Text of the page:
Especially companies with a tech DNA but also companies with a large internal IT department tend to build and operate their commerce sites completely on their own. This makes even junior programmers happy — finally, they can do some basic research. However, most companies underestimate the complexity. After all, it’s not just about delivering an outstanding customer experience; the entire development process must be run, secured, automatically scalable hosting must be ensured, and — most importantly — the Marketing team must be able to make daily adjustments without having to rely on developers. This is the only way they can keep up with the fast competition.
In recent years, we’ve met many companies that have recognized that “doing it yourself” isn’t the best idea in the fast-moving IT world. The original customer added value can be created in this way at least in the rarest cases…
Fast and dirty
If you have an existing, modern commerce site, you don’t want to throw everything away and build a new one just because a new technology is emerging. Therefore, there are some providers on the market who practically act as a proxy in front of an existing shop and promise to create an outstanding mobile customer experience in this way. This might work…
Composable Frontend Platform
The trend towards an API first and headless architecture in eCommerce has been gaining ground for 2 years now. At the same time, other companies have specialized in Composable Frontend Platforms. These providers focus on an outstanding customer experience on all screens and deliver a Progressive Web App, especially for mobile devices.
As in the other cases, it’s crucial that the people in the departments responsible for the success of eCommerce in day-to-day business can act autonomously from developer resources. The so-called Composable Frontend Platforms provide an easy-to-use site builder with which online managers and marketers can implement their ideas and campaigns as easily as with a homepage editor.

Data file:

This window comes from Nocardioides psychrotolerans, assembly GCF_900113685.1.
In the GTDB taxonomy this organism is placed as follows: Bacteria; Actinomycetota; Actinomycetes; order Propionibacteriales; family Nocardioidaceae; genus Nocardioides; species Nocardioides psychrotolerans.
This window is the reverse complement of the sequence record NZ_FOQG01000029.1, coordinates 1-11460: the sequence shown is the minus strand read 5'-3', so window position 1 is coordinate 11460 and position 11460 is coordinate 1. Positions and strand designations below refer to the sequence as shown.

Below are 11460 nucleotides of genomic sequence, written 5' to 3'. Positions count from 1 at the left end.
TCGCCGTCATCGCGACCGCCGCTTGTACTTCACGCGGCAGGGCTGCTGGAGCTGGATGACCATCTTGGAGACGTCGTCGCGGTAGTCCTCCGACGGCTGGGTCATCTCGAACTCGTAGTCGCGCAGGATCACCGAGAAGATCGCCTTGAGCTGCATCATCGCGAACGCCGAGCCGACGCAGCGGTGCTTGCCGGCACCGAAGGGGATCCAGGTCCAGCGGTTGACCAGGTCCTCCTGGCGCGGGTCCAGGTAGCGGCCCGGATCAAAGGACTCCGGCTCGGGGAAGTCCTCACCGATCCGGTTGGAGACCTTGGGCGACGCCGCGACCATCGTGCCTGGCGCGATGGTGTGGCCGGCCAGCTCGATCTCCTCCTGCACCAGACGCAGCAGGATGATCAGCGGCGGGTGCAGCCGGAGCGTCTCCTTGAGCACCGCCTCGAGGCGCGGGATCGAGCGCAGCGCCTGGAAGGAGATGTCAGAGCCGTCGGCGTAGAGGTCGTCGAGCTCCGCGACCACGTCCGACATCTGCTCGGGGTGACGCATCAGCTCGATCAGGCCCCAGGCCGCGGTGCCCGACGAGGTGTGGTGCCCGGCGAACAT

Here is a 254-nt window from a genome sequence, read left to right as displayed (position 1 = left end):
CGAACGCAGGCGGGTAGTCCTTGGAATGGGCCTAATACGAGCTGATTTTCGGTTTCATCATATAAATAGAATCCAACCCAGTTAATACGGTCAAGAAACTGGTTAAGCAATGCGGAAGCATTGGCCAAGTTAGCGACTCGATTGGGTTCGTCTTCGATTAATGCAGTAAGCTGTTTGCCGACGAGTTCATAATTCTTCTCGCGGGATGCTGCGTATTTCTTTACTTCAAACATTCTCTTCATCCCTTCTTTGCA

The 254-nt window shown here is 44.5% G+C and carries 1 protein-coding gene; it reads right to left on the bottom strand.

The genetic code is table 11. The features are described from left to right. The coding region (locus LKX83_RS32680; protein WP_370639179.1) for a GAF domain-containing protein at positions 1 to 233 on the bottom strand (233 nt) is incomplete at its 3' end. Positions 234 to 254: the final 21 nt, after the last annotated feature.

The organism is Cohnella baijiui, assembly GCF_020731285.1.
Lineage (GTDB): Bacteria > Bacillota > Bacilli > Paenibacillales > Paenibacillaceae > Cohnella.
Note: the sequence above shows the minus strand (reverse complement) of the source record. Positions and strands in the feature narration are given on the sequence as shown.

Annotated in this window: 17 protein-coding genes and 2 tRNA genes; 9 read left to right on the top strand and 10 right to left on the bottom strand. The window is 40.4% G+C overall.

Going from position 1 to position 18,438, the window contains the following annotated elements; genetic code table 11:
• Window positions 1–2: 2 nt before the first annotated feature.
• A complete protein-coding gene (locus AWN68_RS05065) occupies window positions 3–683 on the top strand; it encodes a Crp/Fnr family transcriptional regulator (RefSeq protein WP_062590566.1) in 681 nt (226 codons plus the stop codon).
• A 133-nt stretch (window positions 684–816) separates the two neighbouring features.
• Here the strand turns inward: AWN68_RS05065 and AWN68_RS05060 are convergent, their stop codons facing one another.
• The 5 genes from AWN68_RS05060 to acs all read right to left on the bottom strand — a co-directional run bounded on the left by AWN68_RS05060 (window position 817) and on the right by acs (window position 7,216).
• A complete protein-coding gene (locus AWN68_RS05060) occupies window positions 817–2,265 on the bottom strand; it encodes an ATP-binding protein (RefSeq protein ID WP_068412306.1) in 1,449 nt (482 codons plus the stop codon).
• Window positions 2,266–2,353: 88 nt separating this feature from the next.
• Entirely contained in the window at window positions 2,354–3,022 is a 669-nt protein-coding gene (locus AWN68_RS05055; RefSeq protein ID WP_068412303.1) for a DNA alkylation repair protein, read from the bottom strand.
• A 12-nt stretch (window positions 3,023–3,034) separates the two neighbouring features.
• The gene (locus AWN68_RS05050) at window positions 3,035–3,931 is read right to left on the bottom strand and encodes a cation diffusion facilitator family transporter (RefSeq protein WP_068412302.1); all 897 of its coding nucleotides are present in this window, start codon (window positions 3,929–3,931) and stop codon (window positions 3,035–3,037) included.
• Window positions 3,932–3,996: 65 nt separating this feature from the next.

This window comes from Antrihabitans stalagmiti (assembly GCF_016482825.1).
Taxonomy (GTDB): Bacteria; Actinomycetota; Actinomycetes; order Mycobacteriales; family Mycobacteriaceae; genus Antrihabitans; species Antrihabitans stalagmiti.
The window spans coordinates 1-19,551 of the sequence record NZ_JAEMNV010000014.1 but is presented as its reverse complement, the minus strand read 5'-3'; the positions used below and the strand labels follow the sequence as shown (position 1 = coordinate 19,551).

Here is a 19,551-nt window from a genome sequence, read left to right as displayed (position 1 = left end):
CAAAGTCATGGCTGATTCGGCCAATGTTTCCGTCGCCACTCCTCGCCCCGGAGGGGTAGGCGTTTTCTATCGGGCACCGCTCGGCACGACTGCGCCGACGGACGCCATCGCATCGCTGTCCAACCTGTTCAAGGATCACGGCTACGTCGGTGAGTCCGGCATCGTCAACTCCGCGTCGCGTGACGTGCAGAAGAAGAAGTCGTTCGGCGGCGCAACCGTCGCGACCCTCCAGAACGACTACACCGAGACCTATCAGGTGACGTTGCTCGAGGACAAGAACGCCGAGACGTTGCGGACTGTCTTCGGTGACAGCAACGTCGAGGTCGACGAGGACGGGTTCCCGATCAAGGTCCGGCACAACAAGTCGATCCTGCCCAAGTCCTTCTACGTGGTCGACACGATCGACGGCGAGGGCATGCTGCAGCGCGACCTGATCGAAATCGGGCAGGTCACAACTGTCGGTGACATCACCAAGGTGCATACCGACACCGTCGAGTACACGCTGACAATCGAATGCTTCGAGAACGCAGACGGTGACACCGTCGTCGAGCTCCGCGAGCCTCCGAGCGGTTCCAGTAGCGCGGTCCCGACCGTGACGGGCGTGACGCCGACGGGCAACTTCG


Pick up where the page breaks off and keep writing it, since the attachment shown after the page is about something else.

If you believe Google’s own Lighthouse Score, you don’t have to worry about Server Side Rendering (SSR) if you have a clean PWA implementation.
What’s it all about? Server Side Rendering is, in short, the classic way to deliver a web application. All essential content is calculated on the server and delivered “ready” to the customer’s browser. Each page transition, each user interaction first goes to the server that calculates the corresponding page and delivers it to the browser. This is a very tried and tested technology that requires very few resources on the customer’s side and makes little demands on the customer’s hardware. And not only towards the customer, but also towards the search engines. Because this behavior is like a customer.
Google can index a PWA and, in the opinion of many “SEO experts,” even “rewards” modern, this mobile-friendly technology.
Modern solutions often also offer a combined approach: the content is delivered as SSR for search engines and as PWA for real customers.
Testing — learning — optimizing
Anyone who wants to successfully run commerce sites today must hold their own against the big players in the market. To put it simply, everyone has to find their own way to sneak up on the big players with very limited resources. A lucrative niche, perfect pricing, innovative ideas — these are just some of the possibilities.
If your customers are accessing your offer from mobile devices, you should definitely — but not at any price — be concerned with the subject of Progressive Web App. From my point of view, the PWA must fit into the overall strategy.
In my experience, an essential factor for success today is agility — regardless of which of the above-mentioned ways to successful eCommerce you choose. You have to be able to adapt your assortment, your pricing, as well as your overall offer again and again.
“Testing — learning — optimizing” is the credo. If you don’t have a 100 person team of frontend developers (who also still have free resources), this could be a topic for you. One help can be a so-called Composable Frontend Platform, with which the online editors can easily make changes based on the existing components.
A PWA is more than just another run through the roost. But the development will go on all the time. So don’t make a quick fix, but use a modular architecture with an API first eCommerce system and a Composable Frontend Platform that allows your business team to do the day-to-day business without relying on coding via a simple site builder.